Bargaining power for workers in news media?

Google threatens to scrap all search in Australia if the Parliament doesn’t do what it wants. Talk about big corporations bullying democracy – it’s always their way or the highway. Australians deserve laws that protect the community from the monopoly power of these global giants. – Sarah Hansen-Young on Twitter

Paradigm Shift 4ZZZ fm 102.1 Fridays at Noon

I keep getting these emails from tech companies telling me that WBT does not have a high rating on Google search. They want to charge me money to achieve a higher rating. But why? According to the Australian government Google and Facebook have greater bargaining power over Australian news media businesses like New Corp and Channel Nine (which owns the old Fairfax newspapers).

So the Australian government wants Google (and Facebook) to give the Murdoch Press, the Sydney Morning Herald (bought by Channel Nine), the Age and the Australian Financial Review, some money for content it shares.

But Murdoch doesn’t have content; News Corp is a purveyor of lies.

News Media Bargaining Code
The Australian government claims that “The Code will ensure that news media businesses are fairly remunerated for the content they generate, helping to sustain public interest journalism in Australia.” – Paul Fletcher MP, Minister for Communications, Cyber Safety and the Arts.

Yet the ABC gets nothing out of the News Media Bargaining Code.

According to Kevin Rudd, Murdoch owns 13 of the 14 regional papers in Queensland. He likes to talk about media diversity but that does not exist in Australia. Even with a diverse ownership, what’s to stop the media companies from putting out the same old rubbish … biased towards corporate capitalism (just like Google and Facebook).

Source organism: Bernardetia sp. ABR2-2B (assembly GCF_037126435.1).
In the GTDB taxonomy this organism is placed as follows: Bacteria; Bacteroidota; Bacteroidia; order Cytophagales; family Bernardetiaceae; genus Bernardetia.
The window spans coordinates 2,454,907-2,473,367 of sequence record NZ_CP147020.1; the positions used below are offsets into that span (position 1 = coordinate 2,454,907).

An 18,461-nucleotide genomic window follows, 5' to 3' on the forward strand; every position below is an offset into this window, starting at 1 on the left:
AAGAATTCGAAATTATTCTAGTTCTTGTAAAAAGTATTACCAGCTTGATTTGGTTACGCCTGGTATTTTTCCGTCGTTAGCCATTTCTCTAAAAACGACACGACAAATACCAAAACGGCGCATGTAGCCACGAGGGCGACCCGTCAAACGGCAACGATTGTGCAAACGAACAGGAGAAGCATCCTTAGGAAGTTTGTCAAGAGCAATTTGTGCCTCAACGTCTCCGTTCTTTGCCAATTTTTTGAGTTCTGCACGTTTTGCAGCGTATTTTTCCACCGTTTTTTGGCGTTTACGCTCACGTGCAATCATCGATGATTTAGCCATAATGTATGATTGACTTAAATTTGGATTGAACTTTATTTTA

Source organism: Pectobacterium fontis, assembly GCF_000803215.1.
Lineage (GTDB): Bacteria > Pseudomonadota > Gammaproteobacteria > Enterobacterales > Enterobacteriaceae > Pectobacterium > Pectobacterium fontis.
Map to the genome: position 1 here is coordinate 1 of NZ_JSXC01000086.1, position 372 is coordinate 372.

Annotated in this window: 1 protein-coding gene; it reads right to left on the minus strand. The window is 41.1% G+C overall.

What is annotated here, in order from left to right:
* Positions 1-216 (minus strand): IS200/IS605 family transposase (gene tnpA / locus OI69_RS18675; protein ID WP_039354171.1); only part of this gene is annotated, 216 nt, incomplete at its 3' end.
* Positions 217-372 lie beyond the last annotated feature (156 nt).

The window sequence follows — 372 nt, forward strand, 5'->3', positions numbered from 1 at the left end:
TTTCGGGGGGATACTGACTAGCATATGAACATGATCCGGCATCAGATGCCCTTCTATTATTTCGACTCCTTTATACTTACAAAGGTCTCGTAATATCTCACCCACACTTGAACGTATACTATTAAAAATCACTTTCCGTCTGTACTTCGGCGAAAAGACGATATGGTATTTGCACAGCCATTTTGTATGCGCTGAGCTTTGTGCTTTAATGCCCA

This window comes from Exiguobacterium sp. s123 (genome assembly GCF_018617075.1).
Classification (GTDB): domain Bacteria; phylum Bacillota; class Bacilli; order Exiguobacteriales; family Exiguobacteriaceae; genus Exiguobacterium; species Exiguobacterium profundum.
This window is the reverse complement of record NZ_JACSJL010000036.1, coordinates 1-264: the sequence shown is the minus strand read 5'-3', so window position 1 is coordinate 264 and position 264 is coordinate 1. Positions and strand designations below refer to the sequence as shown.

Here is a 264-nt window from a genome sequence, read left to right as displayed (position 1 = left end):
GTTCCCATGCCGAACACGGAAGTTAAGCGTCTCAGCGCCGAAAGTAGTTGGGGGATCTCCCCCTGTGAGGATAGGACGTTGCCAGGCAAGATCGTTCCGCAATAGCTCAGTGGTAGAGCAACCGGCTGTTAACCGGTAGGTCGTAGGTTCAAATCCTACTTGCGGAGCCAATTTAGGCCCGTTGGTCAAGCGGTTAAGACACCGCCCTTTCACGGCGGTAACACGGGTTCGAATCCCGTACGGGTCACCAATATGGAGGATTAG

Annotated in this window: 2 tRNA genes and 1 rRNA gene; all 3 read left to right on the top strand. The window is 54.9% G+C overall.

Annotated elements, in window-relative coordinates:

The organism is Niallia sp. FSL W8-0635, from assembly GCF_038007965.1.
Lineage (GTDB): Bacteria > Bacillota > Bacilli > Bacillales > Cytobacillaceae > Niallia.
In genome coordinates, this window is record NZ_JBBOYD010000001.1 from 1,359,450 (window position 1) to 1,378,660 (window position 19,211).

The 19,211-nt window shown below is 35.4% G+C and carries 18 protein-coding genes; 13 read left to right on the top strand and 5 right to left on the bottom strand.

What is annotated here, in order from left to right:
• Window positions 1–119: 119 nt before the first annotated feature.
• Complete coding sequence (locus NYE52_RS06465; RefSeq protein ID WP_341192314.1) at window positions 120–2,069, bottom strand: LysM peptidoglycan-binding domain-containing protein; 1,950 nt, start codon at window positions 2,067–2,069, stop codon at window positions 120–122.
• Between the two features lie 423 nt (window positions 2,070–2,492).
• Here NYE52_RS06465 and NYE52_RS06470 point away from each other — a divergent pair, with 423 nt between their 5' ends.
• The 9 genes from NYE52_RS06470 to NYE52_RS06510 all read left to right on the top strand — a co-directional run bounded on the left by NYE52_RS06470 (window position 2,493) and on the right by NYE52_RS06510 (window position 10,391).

I think it would be good if both Google and Facebook pulled out of Australia.

But how to fill the void? Independent media, you say.

I volunteer at an independent radio station in Brisbane, 4ZZZ (fm 102.1), paid for by subscriptions and sponsors (largely).

Sadly it is still difficult to put out an independent view.

Kevin Rudd went on YouTube (owned by Google) to give his point of view from the People’s Republic of Queensland. But what about the workers (in this case the journos) bargaining power, K Rudd?

Who’s going to stand up for them?

“Bargaining power is the relative power of parties in a situation to exert influence over each other. If both parties are on an equal footing in a debate, then they will have equal bargaining power, such as in a perfectly competitive market, or between an evenly matched monopoly and monopsony. ” – Wikipedia

Since when has the Australian government been in favour of greater bargaining power for the workers?

Ian Curr
Editor WBT
25 Jan 2021